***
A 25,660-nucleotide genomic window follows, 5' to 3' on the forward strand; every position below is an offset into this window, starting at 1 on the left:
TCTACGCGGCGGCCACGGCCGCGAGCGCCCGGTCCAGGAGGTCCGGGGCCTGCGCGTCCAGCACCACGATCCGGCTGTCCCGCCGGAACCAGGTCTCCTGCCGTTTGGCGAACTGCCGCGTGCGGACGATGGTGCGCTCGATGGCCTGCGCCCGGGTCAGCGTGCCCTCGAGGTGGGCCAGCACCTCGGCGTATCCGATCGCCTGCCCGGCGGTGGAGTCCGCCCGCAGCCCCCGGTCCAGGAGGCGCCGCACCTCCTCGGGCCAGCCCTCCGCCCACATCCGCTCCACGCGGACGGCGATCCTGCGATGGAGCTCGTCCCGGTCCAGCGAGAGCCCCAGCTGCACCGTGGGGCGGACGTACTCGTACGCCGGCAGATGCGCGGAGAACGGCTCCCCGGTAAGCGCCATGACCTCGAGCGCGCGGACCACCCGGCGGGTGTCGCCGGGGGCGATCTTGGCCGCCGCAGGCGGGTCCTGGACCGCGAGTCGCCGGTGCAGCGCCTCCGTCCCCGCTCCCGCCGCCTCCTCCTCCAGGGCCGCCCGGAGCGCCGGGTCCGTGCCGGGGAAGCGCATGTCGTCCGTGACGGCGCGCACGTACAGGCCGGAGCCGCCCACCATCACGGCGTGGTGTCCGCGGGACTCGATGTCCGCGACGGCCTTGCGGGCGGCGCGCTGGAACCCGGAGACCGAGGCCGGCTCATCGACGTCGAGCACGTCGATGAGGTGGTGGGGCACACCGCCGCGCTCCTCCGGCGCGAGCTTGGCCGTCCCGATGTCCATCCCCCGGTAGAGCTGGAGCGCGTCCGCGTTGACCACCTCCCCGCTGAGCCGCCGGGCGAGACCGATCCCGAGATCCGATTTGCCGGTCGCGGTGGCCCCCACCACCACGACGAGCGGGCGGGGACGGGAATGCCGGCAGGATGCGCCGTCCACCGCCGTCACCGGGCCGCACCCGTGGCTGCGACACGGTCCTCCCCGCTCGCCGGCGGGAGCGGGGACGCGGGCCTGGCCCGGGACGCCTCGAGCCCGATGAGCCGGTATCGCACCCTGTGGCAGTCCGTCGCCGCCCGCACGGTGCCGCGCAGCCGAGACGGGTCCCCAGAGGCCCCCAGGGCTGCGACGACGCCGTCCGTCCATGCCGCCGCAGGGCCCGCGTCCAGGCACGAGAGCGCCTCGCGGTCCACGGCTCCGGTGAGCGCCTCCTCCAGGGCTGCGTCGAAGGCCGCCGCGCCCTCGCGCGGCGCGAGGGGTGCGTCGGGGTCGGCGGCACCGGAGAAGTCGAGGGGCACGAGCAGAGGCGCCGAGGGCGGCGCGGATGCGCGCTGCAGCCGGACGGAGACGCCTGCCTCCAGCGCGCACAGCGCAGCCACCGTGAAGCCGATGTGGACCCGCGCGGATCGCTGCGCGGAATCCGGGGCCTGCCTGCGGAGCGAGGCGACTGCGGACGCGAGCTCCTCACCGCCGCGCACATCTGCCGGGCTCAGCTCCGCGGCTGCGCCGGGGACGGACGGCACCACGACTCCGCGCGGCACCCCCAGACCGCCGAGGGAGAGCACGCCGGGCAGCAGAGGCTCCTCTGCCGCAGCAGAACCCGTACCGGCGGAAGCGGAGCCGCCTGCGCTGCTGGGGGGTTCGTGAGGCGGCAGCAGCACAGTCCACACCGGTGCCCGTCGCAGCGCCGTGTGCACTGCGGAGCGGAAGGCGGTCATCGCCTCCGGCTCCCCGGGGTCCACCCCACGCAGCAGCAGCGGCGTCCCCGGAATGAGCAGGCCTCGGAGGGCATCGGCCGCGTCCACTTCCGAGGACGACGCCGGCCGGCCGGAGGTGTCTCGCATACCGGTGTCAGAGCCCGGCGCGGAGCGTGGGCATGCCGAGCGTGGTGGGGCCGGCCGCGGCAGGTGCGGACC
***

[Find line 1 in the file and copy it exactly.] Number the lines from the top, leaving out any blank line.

A 25,660-nucleotide genomic window follows, 5' to 3' on the forward strand; every position below is an offset into this window, starting at 1 on the left: